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If you want to engage your employees, first you need to empower them. But what does that even mean? In this blog I will give you a basic definition and set the stage to measure and improve it with data, so read on!
In the last blog, I started to build a model for understanding employee “empowerment” and “engagement.” It is a simple hierarchy like Maslow’s Hierarchy of Needs with Basic Job Needs as the foundation. You need to start at the lowest level that needs work in your organization. The lower levels support the next level up. Assuming you have fulfilled your basic employer obligations in providing a safe work environment, fair compensation for the job, etc., you can start thinking about “empowerment.” So, we will stack that on as the next level in the hierarchy.
The word “empowerment” is one of those terms that a lot of people use in so many different ways that it has almost ceased to have meaning. Yet the word does convey something important so let’s examine what the word means, why it is important, and how we can measure it and affect it.
“Empowerment” generically means to give power to someone. You might have been empowered by someone early in your life who showed you how to learn, and thus opened to you the power of education.
Specifically, in the context of business or institutions, we are referring to one of the functions of management. A CEO is ultimately responsible for the efficient and effective functioning of their organization, but in a larger organization that individual can only do so much and has to rely on others to do their jobs too. Therefore, part of what managers have to do is properly give up part of their responsibilities to others at the level to where it makes sense. Those that don’t do this are said to be “micromanaging,” or taking away from people that report to them the decisions and actions necessary to do their own jobs.
So, when I refer to “empowerment” I am simply talking about giving individuals the power to do the job for which they were hired. It is a pretty low bar, to be sure, but if you can’t even clear that level, talking about “engagement” will seem pretty silly to your employees.
That sounds well and good, but specifically what does that mean? It is management’s responsibility to provide certain things to an individual before they can really expect that they will be able to do their job. I use the following model to represent these obligations:
Let’s define these terms and discuss them.
The Components of Empowerment
If you have the tools for the job, you possess the various resources you need to do the job. These resources can include people, equipment, software, materials, systems, processes, or whatever else is needed.
This doesn’t necessarily mean that you have the snazziest new toys – it just means that you have what is needed to do the job in the time allotted and with a high level of quality.
If you have the knowledge needed, you have the basic education, information, and skill sets that would allow you to meet the needs of your clients and perform your job well, and you are clear on exactly who your clients are.
Knowledge is obtained on and off the job, and for our purposes here, is relevant to your job function. By the way, you might be surprised at how frequently people in organizations don’t know who their customers are or what they want.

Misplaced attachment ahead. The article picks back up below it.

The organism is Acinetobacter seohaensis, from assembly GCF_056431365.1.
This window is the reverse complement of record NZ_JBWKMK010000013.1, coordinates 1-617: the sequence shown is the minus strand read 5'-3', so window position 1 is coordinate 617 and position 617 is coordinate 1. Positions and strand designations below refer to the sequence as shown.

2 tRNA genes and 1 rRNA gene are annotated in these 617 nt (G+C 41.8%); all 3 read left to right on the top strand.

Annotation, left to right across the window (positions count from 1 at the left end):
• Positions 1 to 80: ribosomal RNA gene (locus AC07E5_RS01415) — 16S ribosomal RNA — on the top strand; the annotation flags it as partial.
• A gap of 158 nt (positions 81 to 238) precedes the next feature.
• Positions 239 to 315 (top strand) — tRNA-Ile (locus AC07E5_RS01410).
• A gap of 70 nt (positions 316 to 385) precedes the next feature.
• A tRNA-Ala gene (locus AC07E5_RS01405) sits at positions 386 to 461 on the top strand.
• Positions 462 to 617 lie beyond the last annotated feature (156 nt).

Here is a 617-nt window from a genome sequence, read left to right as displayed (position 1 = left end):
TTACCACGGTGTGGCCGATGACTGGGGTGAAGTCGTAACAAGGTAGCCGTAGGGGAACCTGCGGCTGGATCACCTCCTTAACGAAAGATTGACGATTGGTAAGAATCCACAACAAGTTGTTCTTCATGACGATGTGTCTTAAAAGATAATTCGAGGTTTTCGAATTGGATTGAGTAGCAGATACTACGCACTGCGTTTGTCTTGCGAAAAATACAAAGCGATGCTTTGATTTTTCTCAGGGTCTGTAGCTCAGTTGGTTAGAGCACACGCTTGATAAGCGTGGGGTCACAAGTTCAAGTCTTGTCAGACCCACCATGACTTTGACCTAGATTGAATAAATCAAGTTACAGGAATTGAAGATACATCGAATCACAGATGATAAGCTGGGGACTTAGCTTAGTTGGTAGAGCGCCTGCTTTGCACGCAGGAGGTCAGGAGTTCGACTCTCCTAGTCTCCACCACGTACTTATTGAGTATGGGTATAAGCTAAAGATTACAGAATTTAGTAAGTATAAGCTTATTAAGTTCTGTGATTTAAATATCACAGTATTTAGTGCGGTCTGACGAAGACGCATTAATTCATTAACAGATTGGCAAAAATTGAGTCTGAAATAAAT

If you have accepted responsibility, you are absolutely clear on what your daily, monthly, and annual goals and objectives are, you understand your role in the organization, and you know how to achieve your goals.
Job responsibilities should be clearly understood and documented between manager and employee, with ongoing monitoring to ensure that progress is being made and that there are never surprises.
Authority (within the span of control)
If you have the correct level of authority, you can achieve those objectives for which you are responsible. “Span of control” means those areas and decisions required to perform your function; that is, to get your job done.
If you have no ability to change something, then you have no span of control over it and certainly can’t be held responsible for its performance. Of course, in reality, the span of control is a continuum:
You just want to make sure that you have control or at least the largest impact for things over which you have responsibility.
If you have the appropriate accountability, you and others around you are held to the responsibilities you have been given. This also means that your responsibilities have been translated into objective metrics over which you have authority to control.
Accountability does not mean you get yelled at or fired if you don’t accomplish some objective. It does mean that a discussion is started (hopefully soon after it is clear the objective cannot be attained) about which of the other empowerment components you need from your manager to successfully fulfill that part of your job or, failing that, what needs to be adjusted to account for the inability of management to provide what is needed.
Now that we have a definition as to what empowerment means, I'll follow that up with showing you how this model can be used to generate data, and how that data can drive real improvement in your employees' sense of empowerment.